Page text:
Brigadier Gqozo, who until last month had backed the far right against next month's elections, bowed out after South African troops arrived to restore order after a strike by the 'homeland' police. The fall of the brigadier, who came to power in a coup four years ago, was less ignominious than that of his erstwhile ally, Lucas Mangope, who was forced out of the presidency of Bophuthatswana 10 days ago.
After hundreds of policemen went on strike and took five senior officers hostage, Brigadier Gqozo contacted the South African government, asked for the army to come in and announced that his political career was over.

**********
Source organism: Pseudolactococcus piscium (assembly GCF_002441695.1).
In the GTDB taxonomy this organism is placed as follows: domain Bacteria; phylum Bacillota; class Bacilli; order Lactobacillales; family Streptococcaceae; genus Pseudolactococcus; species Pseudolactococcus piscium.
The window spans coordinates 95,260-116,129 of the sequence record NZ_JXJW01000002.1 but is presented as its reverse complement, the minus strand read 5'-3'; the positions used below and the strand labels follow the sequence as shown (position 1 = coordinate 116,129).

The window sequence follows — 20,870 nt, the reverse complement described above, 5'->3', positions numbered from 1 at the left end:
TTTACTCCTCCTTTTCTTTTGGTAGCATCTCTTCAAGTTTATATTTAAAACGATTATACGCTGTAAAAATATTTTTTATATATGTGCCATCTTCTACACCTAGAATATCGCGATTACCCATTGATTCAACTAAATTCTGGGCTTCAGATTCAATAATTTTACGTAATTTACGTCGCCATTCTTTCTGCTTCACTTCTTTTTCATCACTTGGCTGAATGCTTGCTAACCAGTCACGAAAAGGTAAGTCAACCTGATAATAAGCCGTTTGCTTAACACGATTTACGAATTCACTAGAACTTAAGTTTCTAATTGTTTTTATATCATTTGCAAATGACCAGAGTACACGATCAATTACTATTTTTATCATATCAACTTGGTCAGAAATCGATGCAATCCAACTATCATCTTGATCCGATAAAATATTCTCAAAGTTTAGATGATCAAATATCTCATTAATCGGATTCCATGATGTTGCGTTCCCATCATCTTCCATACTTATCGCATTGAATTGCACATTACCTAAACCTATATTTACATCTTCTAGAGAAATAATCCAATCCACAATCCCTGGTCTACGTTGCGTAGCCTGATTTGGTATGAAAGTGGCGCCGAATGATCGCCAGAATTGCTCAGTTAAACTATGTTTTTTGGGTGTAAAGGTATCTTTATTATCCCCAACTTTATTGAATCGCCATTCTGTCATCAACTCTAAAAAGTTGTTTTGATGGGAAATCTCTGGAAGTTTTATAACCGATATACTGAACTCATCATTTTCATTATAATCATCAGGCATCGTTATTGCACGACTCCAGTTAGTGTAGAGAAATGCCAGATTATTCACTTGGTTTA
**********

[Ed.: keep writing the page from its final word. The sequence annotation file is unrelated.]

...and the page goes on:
In an interview last night with Johannesburg's Radio 702 he said he had seen the writing on the wall and, to avert bloodshed, he had done 'the responsible thing' and resigned.
Last night the Transitional Executive Council ratified Brigadier Gqozo's decision, transferring Ciskei, like Bophuthatswana, to full South African control. Most Ciskeians support the ANC and opposed his decision in October to join forces, under the banner of the Freedom Alliance, with Chief Mangosuthu Buthelezi's Inkatha Freedom Party and the white far right. The brigadier's departure has formalised the collapse of the right-wing alliance and further isolated Chief Buthelezi.Reuse content